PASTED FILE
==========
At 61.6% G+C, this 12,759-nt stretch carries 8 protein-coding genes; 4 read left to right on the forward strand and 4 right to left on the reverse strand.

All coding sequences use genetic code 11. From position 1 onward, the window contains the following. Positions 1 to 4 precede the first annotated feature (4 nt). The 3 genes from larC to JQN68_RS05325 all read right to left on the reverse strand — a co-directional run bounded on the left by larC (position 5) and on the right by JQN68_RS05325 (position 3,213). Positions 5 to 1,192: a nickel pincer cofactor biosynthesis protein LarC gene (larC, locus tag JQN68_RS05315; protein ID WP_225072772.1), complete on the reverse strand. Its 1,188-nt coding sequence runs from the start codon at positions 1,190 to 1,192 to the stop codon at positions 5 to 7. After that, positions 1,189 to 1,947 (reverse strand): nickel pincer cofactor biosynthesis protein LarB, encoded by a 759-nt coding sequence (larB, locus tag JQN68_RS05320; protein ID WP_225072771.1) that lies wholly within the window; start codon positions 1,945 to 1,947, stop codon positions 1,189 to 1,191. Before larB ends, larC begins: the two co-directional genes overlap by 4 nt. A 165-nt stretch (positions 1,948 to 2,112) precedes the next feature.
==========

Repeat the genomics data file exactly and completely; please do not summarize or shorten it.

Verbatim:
At 61.6% G+C, this 12,759-nt stretch carries 8 protein-coding genes; 4 read left to right on the forward strand and 4 right to left on the reverse strand.

All coding sequences use genetic code 11. From position 1 onward, the window contains the following. Positions 1 to 4 precede the first annotated feature (4 nt). The 3 genes from larC to JQN68_RS05325 all read right to left on the reverse strand — a co-directional run bounded on the left by larC (position 5) and on the right by JQN68_RS05325 (position 3,213). Positions 5 to 1,192: a nickel pincer cofactor biosynthesis protein LarC gene (larC, locus tag JQN68_RS05315; protein ID WP_225072772.1), complete on the reverse strand. Its 1,188-nt coding sequence runs from the start codon at positions 1,190 to 1,192 to the stop codon at positions 5 to 7. After that, positions 1,189 to 1,947 (reverse strand): nickel pincer cofactor biosynthesis protein LarB, encoded by a 759-nt coding sequence (larB, locus tag JQN68_RS05320; protein ID WP_225072771.1) that lies wholly within the window; start codon positions 1,945 to 1,947, stop codon positions 1,189 to 1,191. Before larB ends, larC begins: the two co-directional genes overlap by 4 nt. A 165-nt stretch (positions 1,948 to 2,112) precedes the next feature.